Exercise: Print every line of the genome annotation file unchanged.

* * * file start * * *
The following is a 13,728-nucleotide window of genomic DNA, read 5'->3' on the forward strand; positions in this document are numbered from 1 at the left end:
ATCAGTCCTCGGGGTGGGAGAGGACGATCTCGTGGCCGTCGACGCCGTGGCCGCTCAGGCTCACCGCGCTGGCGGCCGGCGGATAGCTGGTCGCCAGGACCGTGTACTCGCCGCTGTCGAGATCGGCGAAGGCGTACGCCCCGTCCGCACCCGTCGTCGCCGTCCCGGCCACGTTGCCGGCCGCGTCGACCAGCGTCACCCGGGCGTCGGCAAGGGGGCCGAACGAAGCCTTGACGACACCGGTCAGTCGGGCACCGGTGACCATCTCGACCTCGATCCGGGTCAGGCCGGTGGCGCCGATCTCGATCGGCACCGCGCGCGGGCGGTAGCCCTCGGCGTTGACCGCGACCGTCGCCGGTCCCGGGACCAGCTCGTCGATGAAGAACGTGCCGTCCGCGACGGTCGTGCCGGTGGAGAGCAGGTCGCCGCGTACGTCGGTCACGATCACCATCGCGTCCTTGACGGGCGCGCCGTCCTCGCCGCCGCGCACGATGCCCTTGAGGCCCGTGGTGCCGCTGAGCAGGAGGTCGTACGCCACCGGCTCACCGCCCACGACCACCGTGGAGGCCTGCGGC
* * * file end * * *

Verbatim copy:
The following is a 13,728-nucleotide window of genomic DNA, read 5'->3' on the forward strand; positions in this document are numbered from 1 at the left end:
ATCAGTCCTCGGGGTGGGAGAGGACGATCTCGTGGCCGTCGACGCCGTGGCCGCTCAGGCTCACCGCGCTGGCGGCCGGCGGATAGCTGGTCGCCAGGACCGTGTACTCGCCGCTGTCGAGATCGGCGAAGGCGTACGCCCCGTCCGCACCCGTCGTCGCCGTCCCGGCCACGTTGCCGGCCGCGTCGACCAGCGTCACCCGGGCGTCGGCAAGGGGGCCGAACGAAGCCTTGACGACACCGGTCAGTCGGGCACCGGTGACCATCTCGACCTCGATCCGGGTCAGGCCGGTGGCGCCGATCTCGATCGGCACCGCGCGCGGGCGGTAGCCCTCGGCGTTGACCGCGACCGTCGCCGGTCCCGGGACCAGCTCGTCGATGAAGAACGTGCCGTCCGCGACGGTCGTGCCGGTGGAGAGCAGGTCGCCGCGTACGTCGGTCACGATCACCATCGCGTCCTTGACGGGCGCGCCGTCCTCGCCGCCGCGCACGATGCCCTTGAGGCCCGTGGTGCCGCTGAGCAGGAGGTCGTACGCCACCGGCTCACCGCCCACGACCACCGTGGAGGCCTGCGGC